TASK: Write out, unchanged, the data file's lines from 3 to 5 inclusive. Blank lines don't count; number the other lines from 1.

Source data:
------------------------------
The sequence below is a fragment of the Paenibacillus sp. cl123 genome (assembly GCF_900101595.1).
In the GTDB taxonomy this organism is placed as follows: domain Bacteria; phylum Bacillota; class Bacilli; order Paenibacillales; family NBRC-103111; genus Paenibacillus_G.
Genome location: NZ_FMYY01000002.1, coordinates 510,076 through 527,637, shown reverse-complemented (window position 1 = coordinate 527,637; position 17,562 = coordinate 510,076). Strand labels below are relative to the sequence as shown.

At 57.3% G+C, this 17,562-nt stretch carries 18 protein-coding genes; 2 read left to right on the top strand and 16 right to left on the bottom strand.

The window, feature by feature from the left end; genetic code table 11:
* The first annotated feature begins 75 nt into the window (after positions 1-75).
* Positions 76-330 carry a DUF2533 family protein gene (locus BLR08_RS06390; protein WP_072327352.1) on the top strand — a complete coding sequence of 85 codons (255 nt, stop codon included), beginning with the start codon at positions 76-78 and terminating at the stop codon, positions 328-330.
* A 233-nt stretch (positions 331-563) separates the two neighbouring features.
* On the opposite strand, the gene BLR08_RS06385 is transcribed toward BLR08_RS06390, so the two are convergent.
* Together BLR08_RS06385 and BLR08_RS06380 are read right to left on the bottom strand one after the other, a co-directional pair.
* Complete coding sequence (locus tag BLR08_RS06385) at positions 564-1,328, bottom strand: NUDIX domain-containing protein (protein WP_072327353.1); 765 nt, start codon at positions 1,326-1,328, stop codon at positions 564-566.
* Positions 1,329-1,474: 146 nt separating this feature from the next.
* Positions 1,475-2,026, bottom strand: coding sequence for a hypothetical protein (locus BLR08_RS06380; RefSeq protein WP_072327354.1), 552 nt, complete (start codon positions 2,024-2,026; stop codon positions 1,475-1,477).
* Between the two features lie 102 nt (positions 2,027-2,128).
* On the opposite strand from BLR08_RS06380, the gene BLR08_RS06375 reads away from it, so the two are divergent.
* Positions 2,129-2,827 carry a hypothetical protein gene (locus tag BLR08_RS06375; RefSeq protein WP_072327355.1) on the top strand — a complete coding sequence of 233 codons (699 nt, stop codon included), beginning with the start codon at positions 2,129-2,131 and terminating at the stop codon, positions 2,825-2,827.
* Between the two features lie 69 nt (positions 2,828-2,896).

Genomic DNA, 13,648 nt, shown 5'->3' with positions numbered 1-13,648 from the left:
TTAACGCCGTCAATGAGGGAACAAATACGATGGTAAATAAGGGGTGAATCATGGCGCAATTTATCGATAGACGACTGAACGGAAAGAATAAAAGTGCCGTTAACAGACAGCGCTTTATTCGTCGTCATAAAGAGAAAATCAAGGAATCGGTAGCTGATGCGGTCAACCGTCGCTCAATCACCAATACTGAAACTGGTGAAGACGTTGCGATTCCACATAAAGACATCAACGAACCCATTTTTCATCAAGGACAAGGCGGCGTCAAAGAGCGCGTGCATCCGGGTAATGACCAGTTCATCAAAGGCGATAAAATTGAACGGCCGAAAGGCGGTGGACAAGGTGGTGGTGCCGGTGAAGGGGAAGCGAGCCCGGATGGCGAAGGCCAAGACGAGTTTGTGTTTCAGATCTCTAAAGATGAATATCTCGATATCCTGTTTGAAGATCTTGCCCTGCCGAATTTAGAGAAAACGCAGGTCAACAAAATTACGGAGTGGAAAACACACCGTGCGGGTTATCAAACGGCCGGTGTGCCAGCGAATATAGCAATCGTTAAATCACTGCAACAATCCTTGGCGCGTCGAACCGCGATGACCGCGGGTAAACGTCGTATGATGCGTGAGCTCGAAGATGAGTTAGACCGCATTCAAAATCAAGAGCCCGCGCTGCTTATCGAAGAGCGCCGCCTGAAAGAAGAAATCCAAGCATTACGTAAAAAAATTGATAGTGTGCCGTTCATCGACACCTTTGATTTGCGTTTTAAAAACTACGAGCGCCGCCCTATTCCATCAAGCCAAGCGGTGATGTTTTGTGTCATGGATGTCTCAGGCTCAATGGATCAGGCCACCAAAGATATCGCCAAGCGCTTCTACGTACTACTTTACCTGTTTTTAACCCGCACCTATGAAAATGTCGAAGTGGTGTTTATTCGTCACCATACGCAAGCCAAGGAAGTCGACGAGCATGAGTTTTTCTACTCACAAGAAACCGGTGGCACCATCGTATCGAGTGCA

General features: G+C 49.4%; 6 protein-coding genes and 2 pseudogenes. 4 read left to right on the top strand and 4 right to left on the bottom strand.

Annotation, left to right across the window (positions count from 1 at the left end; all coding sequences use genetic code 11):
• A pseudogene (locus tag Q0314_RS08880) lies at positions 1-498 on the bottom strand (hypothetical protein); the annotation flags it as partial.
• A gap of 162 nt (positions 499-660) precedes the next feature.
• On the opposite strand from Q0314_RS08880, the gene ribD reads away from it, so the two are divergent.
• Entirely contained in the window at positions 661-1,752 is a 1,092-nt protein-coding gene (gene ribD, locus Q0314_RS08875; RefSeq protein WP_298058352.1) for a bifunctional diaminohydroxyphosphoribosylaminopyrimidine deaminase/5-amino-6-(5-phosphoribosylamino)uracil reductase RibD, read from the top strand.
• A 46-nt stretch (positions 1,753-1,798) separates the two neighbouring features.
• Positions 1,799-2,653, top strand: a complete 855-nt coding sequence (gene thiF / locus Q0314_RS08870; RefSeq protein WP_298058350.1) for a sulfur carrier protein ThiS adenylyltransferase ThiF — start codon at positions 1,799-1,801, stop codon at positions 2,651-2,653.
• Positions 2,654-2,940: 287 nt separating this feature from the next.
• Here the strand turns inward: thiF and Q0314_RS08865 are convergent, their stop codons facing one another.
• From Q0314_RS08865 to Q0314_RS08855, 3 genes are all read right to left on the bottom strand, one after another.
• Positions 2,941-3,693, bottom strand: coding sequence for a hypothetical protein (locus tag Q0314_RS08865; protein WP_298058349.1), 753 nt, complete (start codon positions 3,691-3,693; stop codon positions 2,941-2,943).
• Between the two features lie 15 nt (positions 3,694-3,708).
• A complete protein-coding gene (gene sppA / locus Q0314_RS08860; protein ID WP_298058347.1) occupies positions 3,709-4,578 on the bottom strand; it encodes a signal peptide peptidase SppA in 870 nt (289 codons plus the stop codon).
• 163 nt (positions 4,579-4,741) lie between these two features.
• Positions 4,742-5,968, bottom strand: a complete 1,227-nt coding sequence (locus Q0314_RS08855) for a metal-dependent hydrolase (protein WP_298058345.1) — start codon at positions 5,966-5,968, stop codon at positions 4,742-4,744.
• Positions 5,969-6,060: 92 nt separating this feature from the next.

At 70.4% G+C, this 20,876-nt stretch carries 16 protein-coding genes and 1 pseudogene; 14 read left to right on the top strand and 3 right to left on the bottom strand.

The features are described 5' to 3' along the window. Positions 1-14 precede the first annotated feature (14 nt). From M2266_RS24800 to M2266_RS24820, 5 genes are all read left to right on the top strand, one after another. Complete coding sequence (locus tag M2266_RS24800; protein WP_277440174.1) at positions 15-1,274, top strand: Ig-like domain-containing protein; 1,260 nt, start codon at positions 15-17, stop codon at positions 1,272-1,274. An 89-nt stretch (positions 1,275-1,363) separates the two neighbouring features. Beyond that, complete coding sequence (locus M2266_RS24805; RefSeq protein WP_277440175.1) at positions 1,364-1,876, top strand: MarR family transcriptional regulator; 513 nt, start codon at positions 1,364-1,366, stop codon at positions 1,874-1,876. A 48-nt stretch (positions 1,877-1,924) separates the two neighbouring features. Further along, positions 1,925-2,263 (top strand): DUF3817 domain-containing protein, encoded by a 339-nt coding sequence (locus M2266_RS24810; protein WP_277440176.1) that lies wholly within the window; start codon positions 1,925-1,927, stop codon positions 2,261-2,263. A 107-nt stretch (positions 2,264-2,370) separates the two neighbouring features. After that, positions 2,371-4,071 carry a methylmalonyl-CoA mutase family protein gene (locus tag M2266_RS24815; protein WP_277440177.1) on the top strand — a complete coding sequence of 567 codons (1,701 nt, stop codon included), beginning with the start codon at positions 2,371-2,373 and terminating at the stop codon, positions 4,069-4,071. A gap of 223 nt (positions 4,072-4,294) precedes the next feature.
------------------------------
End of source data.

Genome location: NZ_FMYY01000002.1, coordinates 510,076 through 527,637, shown reverse-complemented (window position 1 = coordinate 527,637; position 17,562 = coordinate 510,076). Strand labels below are relative to the sequence as shown.

At 57.3% G+C, this 17,562-nt stretch carries 18 protein-coding genes; 2 read left to right on the top strand and 16 right to left on the bottom strand.

The window, feature by feature from the left end; genetic code table 11: